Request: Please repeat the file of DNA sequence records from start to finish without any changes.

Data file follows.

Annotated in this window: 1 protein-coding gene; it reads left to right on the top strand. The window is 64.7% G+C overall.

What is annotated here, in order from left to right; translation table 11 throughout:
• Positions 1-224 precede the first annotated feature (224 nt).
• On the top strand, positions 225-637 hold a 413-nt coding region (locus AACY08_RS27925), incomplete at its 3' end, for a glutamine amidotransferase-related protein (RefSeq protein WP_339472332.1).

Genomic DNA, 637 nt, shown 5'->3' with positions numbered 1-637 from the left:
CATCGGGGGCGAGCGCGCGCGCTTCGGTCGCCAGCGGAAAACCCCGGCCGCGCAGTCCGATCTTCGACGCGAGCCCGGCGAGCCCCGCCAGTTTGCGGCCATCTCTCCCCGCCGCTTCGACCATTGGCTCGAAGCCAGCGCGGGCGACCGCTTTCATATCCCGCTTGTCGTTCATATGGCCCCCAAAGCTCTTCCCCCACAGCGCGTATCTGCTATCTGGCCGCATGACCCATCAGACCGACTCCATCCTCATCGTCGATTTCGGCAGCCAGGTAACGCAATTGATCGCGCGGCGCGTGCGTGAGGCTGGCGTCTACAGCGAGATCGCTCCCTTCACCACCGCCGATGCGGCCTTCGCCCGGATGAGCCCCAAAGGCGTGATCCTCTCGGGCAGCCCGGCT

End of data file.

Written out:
Annotated in this window: 1 protein-coding gene; it reads left to right on the top strand. The window is 64.7% G+C overall.

What is annotated here, in order from left to right; translation table 11 throughout:
• Positions 1-224 precede the first annotated feature (224 nt).
• On the top strand, positions 225-637 hold a 413-nt coding region (locus AACY08_RS27925), incomplete at its 3' end, for a glutamine amidotransferase-related protein (RefSeq protein WP_339472332.1).

Genomic DNA, 637 nt, shown 5'->3' with positions numbered 1-637 from the left:
CATCGGGGGCGAGCGCGCGCGCTTCGGTCGCCAGCGGAAAACCCCGGCCGCGCAGTCCGATCTTCGACGCGAGCCCGGCGAGCCCCGCCAGTTTGCGGCCATCTCTCCCCGCCGCTTCGACCATTGGCTCGAAGCCAGCGCGGGCGACCGCTTTCATATCCCGCTTGTCGTTCATATGGCCCCCAAAGCTCTTCCCCCACAGCGCGTATCTGCTATCTGGCCGCATGACCCATCAGACCGACTCCATCCTCATCGTCGATTTCGGCAGCCAGGTAACGCAATTGATCGCGCGGCGCGTGCGTGAGGCTGGCGTCTACAGCGAGATCGCTCCCTTCACCACCGCCGATGCGGCCTTCGCCCGGATGAGCCCCAAAGGCGTGATCCTCTCGGGCAGCCCGGCT